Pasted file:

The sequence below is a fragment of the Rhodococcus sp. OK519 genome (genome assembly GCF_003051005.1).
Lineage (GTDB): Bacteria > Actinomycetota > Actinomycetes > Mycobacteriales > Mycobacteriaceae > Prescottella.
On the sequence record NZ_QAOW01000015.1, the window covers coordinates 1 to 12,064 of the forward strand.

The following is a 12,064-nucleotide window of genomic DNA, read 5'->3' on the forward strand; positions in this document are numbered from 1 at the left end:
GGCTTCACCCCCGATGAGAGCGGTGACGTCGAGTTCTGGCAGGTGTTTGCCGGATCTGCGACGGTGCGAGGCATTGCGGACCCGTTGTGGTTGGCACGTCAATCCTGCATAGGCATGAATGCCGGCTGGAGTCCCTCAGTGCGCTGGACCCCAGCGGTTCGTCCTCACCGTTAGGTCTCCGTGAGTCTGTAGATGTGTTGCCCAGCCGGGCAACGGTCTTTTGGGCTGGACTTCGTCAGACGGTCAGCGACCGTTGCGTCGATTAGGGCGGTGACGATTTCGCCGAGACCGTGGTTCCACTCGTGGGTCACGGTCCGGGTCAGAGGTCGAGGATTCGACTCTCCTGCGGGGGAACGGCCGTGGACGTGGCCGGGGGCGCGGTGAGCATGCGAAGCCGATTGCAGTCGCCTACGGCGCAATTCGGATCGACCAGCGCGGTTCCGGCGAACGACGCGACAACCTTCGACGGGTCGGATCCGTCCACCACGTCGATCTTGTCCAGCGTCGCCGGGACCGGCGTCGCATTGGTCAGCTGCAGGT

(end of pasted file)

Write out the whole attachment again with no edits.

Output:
The sequence below is a fragment of the Rhodococcus sp. OK519 genome (genome assembly GCF_003051005.1).
Lineage (GTDB): Bacteria > Actinomycetota > Actinomycetes > Mycobacteriales > Mycobacteriaceae > Prescottella.
On the sequence record NZ_QAOW01000015.1, the window covers coordinates 1 to 12,064 of the forward strand.

The following is a 12,064-nucleotide window of genomic DNA, read 5'->3' on the forward strand; positions in this document are numbered from 1 at the left end:
GGCTTCACCCCCGATGAGAGCGGTGACGTCGAGTTCTGGCAGGTGTTTGCCGGATCTGCGACGGTGCGAGGCATTGCGGACCCGTTGTGGTTGGCACGTCAATCCTGCATAGGCATGAATGCCGGCTGGAGTCCCTCAGTGCGCTGGACCCCAGCGGTTCGTCCTCACCGTTAGGTCTCCGTGAGTCTGTAGATGTGTTGCCCAGCCGGGCAACGGTCTTTTGGGCTGGACTTCGTCAGACGGTCAGCGACCGTTGCGTCGATTAGGGCGGTGACGATTTCGCCGAGACCGTGGTTCCACTCGTGGGTCACGGTCCGGGTCAGAGGTCGAGGATTCGACTCTCCTGCGGGGGAACGGCCGTGGACGTGGCCGGGGGCGCGGTGAGCATGCGAAGCCGATTGCAGTCGCCTACGGCGCAATTCGGATCGACCAGCGCGGTTCCGGCGAACGACGCGACAACCTTCGACGGGTCGGATCCGTCCACCACGTCGATCTTGTCCAGCGTCGCCGGGACCGGCGTCGCATTGGTCAGCTGCAGGT